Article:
Local RB w/Devine-esque Qualities Eyes Terps

Local RB w/Devine-esque Qualities Eyes Terps

Many eyes were opened last week at Byrd Stadium when Noel Devine, WVU's sensational freshman running back, sprinted 136 yards on five carries. Two of those eyes belonged to Good Counsel junior Caleb Porzel, who, like Devine, is an underized runner with great speed. Porzel was in the stands, and he'll likely be on a lot of recruiting wishlists if he maintains the prolific pace on which he's been.


Good Counsel assistant coach Kevin McFadden, who brought both Porzel and highly touted junior linebacker Jelani Jenkins to the game, said Porzel has more than a little bit of Devine-esque ability, and is looking closely at the Terps.

"That kid is the real article," McFadden said of Porzel, a 5-foot-8, 180-pound gamebreaker who has rushed for 625 yards and 10 touchdowns in three games, all of them blowout wins for Wheaton (Md.) Catholic school Good Counsel.

"When he saw Devine make those runs, he stood up and took notice" of his own potential as an undersized running back, McFadden said.

Porzel, who reportedly runs a 40-yard dash in the 4.32-second range, has been mostly under the radar until now. His coaches kept a low profile for him last summer in an effort to get him focused on academics.

"We're just now getting him out there," McFadden said.

It worked, as his grades have been on the rise along with his profile. Maryland, Notre Dame, Penn State, Tennessee, WVU, Purdue and Connecticut all know about him now. McFadden went out of his way to make the Terps aware of the ‘sleeper' prospect, though, as he would like to see Porzel stay close to home for college.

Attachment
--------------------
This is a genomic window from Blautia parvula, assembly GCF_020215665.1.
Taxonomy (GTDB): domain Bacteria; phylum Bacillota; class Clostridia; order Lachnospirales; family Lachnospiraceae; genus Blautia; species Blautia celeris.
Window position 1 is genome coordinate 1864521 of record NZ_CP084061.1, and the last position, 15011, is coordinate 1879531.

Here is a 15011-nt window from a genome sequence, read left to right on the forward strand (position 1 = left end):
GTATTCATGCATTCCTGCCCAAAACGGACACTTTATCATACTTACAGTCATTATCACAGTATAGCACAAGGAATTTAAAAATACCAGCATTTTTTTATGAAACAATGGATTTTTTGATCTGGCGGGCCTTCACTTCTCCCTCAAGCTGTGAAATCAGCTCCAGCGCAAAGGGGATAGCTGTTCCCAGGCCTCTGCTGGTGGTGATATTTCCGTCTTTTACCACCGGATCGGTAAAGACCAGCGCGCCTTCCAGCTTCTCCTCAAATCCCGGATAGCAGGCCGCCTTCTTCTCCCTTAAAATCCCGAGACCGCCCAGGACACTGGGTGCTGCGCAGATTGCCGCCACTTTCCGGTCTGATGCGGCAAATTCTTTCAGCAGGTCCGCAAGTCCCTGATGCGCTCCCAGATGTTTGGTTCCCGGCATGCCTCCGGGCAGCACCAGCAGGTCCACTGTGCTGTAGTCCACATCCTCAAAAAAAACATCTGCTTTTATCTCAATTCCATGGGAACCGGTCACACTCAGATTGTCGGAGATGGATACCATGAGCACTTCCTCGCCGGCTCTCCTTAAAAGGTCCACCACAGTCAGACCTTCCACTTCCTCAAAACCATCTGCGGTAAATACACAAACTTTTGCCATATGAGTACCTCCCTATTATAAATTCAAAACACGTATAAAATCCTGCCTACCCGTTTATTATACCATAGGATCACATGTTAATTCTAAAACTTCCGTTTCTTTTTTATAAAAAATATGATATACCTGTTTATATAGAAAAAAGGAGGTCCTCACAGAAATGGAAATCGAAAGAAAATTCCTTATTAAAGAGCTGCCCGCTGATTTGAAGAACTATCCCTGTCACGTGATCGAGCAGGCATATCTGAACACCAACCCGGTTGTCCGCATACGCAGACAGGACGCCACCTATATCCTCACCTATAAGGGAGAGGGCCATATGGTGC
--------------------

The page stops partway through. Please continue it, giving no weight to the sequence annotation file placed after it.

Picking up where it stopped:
"It's a possibility. I don't want to see him get too far out of the [area]," McFadden said.

McFadden brought Porzel to the Maryland game not only to get a look at the Terps, but to give him an idea what type of major collegiate environment will be in his future if he takes care of business.

"I took him and Jelani as possible Maryland prospects ... We stood by the turtle, shook a lot of people's hand. It was a great experience," McFadden said. "I just wanted him to be in that atmosphere, see what you don't see on TV – the ESPN trucks driving by, wires going across the field, the commentators, the fans."

Porzel has a unique background, which was recently the topic of a feature story in the Washington Examiner. His parents, Judith and Phillip Porzel, adopted him when he was six days old. His parents are white; Porzel and three more adopted siblings are black.

"It's never been a big issue," Porzell told the Examiner's Kevin Dunleavy. "Yeah, it's different. But it can be an advantage too. I've never felt odd or out of place."

He apparently felt right at home last week at Byrd as well. Should he live up to his coach's lofty billing, it's safe to say the Terps will gladly offer him a spot in their home. We'll keep you posted…

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